AI and robotics predicted to create 58 million more jobs they will destroy

The World Economic Forum has predicted that despite public fears, a net increase of almost 60 million new jobs is expected as a result of automation and other new technology advancements


A new report by the World Economic Forum (WEF) has released a report which estimates that artificial intelligence and robotics will create more jobs than they will destroy to the tune of 58 million jobs. This will be despite machines being dominant in terms of tasks performed in the workplace.

This is due to "significant shifts" in the type of work people will do and where and how they will be performing these newly created tasks. Emerging technology is predicted to wipe out 75 million jobs from the economy. Most workplace tasks have an element of repetitiveness in them which automation systems, in conjunction with agile robotics will be able to perform.

However, the shifting dynamics between machines and humans will also add an estimated 133 million new roles to the workforce. Along with these new roles, the way people work is likely to evolve with the traditional permanent full time and part time structure giving way for more flexible structures. The gig economy has already shown the effectiveness of freelancers to disrupt industries and this trend will likely continue.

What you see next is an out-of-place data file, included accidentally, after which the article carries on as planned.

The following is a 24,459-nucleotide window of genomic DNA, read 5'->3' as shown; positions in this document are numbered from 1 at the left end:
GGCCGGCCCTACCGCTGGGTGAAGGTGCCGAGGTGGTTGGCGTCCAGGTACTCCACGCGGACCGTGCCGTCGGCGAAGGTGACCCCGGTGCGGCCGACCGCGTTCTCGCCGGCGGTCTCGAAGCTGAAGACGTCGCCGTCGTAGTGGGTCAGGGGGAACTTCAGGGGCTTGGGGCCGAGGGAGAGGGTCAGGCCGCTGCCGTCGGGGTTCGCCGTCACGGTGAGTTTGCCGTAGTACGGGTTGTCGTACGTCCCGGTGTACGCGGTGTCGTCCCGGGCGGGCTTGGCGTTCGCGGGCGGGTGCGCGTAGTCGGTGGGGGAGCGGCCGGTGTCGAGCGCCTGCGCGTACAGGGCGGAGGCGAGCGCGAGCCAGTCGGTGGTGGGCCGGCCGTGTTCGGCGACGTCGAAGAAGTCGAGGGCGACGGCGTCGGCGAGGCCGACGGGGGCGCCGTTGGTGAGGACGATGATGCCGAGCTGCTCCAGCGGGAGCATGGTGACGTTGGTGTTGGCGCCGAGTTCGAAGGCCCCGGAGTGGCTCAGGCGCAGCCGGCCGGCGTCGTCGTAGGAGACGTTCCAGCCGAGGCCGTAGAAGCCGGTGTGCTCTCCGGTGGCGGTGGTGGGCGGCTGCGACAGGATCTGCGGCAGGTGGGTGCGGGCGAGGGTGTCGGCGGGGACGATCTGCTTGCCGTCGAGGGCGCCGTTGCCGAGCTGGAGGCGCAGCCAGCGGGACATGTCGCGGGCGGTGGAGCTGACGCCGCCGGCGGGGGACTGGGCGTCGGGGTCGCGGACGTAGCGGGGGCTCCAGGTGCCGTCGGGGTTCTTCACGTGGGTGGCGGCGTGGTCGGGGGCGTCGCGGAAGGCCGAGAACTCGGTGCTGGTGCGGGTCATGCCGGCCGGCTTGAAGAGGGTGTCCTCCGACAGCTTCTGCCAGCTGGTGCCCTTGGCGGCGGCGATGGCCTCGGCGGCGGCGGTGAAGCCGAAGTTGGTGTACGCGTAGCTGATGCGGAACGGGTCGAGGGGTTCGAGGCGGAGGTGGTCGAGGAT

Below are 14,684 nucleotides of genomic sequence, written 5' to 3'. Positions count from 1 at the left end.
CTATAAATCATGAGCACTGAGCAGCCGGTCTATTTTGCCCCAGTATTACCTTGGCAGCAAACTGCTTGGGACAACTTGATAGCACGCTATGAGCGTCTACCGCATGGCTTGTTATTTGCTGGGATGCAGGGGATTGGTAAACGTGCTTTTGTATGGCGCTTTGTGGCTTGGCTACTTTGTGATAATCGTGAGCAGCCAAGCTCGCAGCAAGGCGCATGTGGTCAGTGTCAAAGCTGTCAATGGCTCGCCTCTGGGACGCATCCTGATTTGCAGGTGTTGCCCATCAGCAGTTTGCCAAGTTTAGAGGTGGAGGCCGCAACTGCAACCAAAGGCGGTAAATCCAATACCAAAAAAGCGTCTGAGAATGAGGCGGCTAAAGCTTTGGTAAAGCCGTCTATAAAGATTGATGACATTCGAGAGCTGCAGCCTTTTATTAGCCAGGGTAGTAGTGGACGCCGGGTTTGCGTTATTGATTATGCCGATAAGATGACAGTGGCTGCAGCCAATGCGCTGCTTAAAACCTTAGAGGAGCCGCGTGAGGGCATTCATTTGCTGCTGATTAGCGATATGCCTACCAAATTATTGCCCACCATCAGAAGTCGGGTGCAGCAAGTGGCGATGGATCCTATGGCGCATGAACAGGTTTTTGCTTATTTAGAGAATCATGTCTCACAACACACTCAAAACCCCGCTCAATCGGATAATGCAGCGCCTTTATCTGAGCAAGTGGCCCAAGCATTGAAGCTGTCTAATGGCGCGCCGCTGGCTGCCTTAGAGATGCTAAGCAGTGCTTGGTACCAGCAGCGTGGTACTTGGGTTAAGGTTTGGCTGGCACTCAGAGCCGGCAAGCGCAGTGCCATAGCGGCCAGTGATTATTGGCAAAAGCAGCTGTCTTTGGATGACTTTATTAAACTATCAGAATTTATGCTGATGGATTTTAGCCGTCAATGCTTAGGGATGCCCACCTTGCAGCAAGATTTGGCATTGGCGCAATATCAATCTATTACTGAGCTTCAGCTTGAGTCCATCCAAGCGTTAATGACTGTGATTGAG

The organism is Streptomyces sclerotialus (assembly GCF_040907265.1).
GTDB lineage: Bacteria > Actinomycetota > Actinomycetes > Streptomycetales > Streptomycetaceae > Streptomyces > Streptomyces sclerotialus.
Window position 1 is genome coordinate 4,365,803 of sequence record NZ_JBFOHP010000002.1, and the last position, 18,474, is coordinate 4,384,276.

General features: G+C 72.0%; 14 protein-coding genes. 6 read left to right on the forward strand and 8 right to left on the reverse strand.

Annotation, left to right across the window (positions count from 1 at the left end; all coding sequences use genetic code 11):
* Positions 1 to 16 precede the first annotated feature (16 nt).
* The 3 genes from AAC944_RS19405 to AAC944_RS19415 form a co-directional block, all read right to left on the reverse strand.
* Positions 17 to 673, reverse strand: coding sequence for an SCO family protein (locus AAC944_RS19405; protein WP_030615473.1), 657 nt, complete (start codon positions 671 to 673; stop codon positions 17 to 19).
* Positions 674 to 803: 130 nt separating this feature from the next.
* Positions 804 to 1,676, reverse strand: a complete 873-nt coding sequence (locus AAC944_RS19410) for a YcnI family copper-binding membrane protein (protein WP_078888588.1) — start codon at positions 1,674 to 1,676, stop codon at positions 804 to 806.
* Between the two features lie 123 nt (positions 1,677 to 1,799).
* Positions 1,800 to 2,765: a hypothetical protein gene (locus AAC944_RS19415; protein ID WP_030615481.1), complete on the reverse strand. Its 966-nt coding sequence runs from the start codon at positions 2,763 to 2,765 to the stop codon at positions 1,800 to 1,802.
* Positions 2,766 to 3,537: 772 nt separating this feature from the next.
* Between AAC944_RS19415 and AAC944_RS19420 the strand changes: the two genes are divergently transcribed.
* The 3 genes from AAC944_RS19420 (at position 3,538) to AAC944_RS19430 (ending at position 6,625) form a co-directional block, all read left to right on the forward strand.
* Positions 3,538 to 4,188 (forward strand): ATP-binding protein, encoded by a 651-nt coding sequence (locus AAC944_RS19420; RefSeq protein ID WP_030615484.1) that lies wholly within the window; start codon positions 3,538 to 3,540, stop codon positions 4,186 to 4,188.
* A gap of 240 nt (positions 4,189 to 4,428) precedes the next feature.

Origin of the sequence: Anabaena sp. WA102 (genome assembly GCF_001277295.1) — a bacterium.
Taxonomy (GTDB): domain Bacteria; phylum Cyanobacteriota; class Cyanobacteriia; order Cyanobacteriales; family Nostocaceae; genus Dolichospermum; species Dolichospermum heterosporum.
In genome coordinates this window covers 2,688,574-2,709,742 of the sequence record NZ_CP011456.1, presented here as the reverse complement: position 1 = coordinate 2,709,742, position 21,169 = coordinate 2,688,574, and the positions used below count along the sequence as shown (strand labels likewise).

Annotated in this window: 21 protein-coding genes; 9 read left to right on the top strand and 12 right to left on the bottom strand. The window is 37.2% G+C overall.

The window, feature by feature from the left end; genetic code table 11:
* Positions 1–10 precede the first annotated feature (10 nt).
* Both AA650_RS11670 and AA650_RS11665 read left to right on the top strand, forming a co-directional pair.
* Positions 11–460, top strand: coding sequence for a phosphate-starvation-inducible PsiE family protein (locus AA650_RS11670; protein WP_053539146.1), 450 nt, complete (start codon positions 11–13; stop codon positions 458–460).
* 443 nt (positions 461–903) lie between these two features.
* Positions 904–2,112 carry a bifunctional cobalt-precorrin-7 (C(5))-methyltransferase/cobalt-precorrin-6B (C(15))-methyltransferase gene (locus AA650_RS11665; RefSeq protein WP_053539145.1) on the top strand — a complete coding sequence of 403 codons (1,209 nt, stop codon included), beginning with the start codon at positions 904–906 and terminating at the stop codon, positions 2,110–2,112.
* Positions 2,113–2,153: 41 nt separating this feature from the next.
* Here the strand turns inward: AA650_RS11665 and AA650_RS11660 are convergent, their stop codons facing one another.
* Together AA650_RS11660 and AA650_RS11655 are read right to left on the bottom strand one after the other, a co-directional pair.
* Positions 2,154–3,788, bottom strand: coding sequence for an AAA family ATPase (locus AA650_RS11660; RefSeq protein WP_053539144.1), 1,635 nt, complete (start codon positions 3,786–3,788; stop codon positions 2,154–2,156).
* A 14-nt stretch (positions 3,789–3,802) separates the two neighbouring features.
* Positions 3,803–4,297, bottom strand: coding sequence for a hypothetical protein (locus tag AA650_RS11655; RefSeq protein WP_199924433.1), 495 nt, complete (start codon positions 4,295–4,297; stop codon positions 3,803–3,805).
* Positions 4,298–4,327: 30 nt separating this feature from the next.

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Programs to retrain labor forces in new skill sets and readjust them to this new machine/human relationship will be essential. Machines currently perform 29% of workplace tasks and this is expected to increase to 42% by 2022, meaning an average reduction in task hours of 13% from 71% to 58% for humans.

Saadia Zahidi, head of the Centre for the New Economy and Society at the World Economic Forum explained that despite the benefits employers can hope to garner from increased automation, it is still imperative they invest in their employees if they hope to remain competitive.

"There is both a moral and economic imperative to do so," said Zahidi in a statement. "Without proactive approaches, businesses and workers may lose out on the economic potential of the Fourth Industrial Revolution."

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